A seal can make or break any good component, part, or piece of equipment.  Whole production lines can go down if a seal is compromised.  A good seal goes unnoticed, while a bad one cannot help but be noticed – in the form of a leak, poor closure, and more.

Rogers recently put together a Sealing Design Guide to help design engineers prepare up front for ensuring a good seal. Often times the process of selecting and understanding gasketing materials is last minute, and it should be factored in earlier. This fact, among others, is explained in this tutorial.

Some other facts:

1.  Sealing effectiveness is not dependent on an open or closed cell structure.  Do not plan your design around a cell structure.  What counts is the performance of the compression set of that material.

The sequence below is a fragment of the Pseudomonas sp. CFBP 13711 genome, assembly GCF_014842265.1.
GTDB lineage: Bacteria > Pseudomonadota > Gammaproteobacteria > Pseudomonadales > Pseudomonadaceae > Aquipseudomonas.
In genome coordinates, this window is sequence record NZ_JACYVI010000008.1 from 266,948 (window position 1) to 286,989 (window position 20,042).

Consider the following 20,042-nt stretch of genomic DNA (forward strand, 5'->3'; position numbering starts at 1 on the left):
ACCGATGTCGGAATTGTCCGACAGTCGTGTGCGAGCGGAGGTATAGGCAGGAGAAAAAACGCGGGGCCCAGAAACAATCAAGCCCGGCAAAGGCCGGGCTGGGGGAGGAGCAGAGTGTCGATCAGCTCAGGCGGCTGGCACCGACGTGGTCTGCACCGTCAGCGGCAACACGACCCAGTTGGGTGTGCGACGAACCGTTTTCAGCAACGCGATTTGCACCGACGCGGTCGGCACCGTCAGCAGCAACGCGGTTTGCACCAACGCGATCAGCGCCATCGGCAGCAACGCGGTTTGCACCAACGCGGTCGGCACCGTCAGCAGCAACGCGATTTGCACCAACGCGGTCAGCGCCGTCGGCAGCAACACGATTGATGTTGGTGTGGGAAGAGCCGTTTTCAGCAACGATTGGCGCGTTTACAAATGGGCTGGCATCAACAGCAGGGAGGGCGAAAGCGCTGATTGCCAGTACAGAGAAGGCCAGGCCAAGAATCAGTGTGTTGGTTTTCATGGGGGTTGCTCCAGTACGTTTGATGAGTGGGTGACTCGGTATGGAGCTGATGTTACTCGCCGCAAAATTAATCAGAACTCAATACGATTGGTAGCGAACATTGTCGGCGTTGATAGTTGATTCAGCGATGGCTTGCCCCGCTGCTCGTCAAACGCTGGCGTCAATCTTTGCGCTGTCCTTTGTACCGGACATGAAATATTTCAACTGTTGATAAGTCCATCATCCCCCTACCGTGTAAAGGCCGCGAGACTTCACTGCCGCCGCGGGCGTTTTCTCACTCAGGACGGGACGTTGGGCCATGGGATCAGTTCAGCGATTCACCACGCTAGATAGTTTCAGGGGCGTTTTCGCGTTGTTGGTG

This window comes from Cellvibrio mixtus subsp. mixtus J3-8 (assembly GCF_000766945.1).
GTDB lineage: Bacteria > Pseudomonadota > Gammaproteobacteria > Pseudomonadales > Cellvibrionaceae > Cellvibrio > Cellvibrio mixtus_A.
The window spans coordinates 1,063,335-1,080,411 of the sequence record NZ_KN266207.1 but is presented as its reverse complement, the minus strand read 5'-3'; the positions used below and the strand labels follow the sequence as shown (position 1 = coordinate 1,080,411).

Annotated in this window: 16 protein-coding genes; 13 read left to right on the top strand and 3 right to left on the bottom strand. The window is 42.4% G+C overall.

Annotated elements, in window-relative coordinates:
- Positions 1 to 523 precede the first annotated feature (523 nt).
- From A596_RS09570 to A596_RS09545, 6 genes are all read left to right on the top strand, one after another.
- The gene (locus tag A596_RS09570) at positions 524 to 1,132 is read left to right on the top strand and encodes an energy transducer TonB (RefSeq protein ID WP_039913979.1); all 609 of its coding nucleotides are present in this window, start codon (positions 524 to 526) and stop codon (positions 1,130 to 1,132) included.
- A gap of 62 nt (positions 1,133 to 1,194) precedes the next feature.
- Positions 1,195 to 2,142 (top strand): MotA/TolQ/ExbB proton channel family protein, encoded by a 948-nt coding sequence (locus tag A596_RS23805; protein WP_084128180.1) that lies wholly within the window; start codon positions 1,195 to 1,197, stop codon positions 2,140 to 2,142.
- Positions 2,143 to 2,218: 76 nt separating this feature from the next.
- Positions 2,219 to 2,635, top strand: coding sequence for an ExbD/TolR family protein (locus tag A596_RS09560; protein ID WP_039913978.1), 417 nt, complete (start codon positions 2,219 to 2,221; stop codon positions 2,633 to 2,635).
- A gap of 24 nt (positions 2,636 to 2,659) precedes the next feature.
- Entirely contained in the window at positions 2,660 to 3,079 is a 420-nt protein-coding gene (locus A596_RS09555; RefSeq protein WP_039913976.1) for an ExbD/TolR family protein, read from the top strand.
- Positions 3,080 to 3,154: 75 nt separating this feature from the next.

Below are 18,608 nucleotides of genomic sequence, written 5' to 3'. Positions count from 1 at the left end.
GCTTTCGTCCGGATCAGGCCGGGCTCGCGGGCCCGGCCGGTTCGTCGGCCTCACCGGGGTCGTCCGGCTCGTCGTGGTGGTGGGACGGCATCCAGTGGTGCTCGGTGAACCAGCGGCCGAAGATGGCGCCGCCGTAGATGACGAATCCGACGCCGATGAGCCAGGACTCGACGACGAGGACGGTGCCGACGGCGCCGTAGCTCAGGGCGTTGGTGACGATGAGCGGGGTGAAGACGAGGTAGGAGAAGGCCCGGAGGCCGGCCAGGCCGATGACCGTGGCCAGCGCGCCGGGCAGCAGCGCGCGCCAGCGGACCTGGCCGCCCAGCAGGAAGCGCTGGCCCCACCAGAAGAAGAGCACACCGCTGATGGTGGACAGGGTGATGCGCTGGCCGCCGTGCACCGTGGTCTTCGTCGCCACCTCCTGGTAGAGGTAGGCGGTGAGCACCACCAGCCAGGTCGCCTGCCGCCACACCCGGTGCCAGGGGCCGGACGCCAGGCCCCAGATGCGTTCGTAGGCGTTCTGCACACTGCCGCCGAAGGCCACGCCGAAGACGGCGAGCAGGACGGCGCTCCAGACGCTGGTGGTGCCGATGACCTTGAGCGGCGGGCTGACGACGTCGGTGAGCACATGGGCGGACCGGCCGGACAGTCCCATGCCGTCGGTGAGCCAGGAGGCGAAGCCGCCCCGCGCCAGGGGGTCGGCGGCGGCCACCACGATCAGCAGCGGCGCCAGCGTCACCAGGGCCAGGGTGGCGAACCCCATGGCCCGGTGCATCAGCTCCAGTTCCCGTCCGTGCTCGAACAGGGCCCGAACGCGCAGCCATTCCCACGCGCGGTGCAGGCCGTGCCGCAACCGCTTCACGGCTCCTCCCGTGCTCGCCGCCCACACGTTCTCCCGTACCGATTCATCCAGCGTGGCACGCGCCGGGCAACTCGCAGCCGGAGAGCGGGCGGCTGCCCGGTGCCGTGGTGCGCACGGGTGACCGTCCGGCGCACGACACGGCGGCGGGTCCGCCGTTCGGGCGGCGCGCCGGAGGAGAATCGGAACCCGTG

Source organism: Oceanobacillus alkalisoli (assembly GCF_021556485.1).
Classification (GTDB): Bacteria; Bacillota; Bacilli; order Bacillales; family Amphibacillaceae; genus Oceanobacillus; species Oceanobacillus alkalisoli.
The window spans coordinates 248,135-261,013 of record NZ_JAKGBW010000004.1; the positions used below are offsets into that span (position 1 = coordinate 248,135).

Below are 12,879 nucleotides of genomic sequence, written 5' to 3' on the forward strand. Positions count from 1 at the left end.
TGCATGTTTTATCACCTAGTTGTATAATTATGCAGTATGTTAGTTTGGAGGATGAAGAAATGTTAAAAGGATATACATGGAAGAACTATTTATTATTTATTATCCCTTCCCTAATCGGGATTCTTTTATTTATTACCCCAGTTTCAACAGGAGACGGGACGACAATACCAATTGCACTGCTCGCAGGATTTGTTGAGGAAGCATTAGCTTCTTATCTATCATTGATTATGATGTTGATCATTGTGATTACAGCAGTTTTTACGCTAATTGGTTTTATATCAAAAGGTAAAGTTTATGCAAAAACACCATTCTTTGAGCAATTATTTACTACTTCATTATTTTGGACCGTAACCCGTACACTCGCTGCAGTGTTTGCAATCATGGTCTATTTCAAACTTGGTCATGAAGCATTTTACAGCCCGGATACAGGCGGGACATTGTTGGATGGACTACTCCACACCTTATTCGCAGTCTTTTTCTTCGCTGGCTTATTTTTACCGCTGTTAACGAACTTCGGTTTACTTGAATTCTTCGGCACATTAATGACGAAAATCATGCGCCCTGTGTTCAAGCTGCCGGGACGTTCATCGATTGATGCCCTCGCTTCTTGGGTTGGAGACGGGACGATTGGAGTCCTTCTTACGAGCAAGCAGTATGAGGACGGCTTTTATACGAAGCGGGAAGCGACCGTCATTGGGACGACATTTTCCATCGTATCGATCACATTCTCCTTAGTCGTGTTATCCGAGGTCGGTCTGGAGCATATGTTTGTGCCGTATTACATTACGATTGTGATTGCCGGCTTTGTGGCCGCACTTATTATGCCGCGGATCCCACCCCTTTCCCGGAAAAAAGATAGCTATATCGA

2.   Multiple factors, including enclosure and gasket design, contribute to successful sealing, but material selection is also critical.

3.  Losing a seal is costly. Once water or other fine materials break into a component, further expenses are incurred as well as lost time to repair the part.

4.  The most common materials used to seal enclosures and devices include Silicone, Vinyl Nitrile, Neoprene, EPDM, Polyurethane, PVC, Polyethylene.

5.  Stress relaxation (A material’s loss in force resistance over time under continuous compression) and compression set resistance (material rebound after constant deflection for a specified time and temperature) are two key attributes that significantly impact long-term performance.

6.  Significant stress relaxation could result in compromised sealing if a gasket no longer fills a gap with enough force. Greater force retention can help to keep a consistent closure force on a door or panel.

to get all the details, specifications and information about choosing gasketing material that makes a strong, lasting seal.